We had fallen into a laid-back routine by our second week in the Keys: I fed the fish right behind our camp-home every morning, Nico had his regular visits from friends for guy talk out by the street or sittin’ around our little abode. And even though it had been our intention to ‘rough it’ while we were on this adventure, it seems the kindness of others had lavished us with a few of the ‘finer’ things of camp-life; furnishing us with a TV hooked up to cable, fans, and a few chairs we’d really needed, freshly caught Mahi Mahi steaks, and some of the best company I believe we’ve ever shared. I really was loving life in the Florida Keys. Still, in my deepest subconscience…I knew, we would soon be returning to the rat-race to welcome our first Grandson into this world. If only, I thought to myself often, we could have everyone we love in one place…this place, I would never have wanted to be land-locked…ever again.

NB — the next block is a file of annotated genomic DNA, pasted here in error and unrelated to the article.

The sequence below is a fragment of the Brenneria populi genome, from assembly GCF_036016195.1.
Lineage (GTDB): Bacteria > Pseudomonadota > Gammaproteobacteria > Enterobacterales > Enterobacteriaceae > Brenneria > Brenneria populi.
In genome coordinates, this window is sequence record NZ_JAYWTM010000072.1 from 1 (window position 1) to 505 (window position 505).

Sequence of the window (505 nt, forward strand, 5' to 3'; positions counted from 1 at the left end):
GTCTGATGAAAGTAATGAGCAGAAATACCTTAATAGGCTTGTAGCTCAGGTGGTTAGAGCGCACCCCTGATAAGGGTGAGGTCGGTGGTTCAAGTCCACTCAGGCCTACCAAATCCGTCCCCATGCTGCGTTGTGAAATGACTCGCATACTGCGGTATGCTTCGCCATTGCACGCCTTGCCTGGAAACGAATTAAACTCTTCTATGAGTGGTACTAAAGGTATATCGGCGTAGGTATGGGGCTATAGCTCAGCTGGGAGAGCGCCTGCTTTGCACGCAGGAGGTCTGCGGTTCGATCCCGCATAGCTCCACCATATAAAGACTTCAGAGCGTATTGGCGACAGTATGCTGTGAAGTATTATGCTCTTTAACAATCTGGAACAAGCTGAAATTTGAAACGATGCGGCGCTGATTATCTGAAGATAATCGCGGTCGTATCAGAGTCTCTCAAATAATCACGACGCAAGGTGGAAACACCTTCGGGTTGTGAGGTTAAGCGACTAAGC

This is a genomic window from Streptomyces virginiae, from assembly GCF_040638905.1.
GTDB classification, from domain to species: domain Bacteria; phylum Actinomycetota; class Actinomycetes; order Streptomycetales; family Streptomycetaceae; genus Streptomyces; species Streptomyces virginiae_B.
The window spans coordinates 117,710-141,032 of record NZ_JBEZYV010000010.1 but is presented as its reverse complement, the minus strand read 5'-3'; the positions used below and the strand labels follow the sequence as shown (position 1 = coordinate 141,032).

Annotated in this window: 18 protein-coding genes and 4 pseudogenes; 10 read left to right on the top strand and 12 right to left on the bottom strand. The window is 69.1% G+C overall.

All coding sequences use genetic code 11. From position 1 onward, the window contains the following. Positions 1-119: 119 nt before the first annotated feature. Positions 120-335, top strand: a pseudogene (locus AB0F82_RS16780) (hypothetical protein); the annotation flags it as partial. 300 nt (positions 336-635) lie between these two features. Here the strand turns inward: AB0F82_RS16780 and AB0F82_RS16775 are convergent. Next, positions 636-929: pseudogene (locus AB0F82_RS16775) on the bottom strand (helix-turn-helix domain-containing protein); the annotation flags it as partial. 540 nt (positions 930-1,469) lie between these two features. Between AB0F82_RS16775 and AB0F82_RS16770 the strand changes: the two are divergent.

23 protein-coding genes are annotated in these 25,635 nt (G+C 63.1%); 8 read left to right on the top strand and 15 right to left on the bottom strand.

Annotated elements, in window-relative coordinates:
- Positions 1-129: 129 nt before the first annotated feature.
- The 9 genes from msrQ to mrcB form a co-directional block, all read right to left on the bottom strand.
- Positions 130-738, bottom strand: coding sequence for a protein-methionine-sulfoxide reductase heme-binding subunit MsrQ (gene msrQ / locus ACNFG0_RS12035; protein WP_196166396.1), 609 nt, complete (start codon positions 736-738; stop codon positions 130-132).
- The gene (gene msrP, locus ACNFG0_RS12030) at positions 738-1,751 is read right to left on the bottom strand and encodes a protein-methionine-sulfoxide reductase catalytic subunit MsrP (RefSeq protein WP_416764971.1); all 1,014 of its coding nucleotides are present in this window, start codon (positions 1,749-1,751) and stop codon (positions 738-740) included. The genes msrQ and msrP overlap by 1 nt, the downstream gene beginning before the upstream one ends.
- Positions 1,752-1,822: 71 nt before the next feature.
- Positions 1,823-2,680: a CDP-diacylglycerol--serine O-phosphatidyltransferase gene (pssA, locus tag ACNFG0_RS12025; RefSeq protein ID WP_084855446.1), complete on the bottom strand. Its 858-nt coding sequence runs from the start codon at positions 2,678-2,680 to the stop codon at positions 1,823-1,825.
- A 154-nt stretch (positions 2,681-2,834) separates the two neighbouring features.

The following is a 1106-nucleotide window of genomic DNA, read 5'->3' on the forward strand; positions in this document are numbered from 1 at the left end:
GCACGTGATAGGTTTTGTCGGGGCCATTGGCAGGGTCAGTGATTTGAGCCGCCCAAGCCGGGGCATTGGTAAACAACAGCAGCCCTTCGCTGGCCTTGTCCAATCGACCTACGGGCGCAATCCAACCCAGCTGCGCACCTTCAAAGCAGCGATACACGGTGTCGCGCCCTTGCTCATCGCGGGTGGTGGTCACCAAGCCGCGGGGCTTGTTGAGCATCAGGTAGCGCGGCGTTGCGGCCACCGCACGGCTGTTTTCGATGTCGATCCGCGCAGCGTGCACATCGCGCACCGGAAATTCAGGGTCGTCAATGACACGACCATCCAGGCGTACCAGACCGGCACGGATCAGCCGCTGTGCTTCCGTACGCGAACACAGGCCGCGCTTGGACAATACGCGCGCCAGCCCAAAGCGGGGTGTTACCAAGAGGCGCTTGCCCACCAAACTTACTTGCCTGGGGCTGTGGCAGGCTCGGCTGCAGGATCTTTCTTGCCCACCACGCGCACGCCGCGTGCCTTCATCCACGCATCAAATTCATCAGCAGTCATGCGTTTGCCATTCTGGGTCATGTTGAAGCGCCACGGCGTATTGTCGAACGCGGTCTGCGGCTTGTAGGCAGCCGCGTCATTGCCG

All in all, we stayed a full 3 weeks in the Florida Keys, and loved every minute of it! After that night at T.J.’s barbecue, we were destined to sing our songs on Mallory Square, for all of Key West to hear at the Sunset Celebration. It was an entirely different gig for us; an unforgettable experience I’ll forever cherish. I met a man who made an impact on my life; a fellow, much more seasoned, street performer. His name was Dr. Zeaus (spelling?), though I cannot recall his real name. I hope someday I can remember. Either way, we had an interesting conversation about life and the way people aren’t allowed to live the way they wish anymore…in this day and age. How we both feel that folks are no longer really ‘free’. I’m sure our beliefs would be met with much opposition, but to each his own. Right?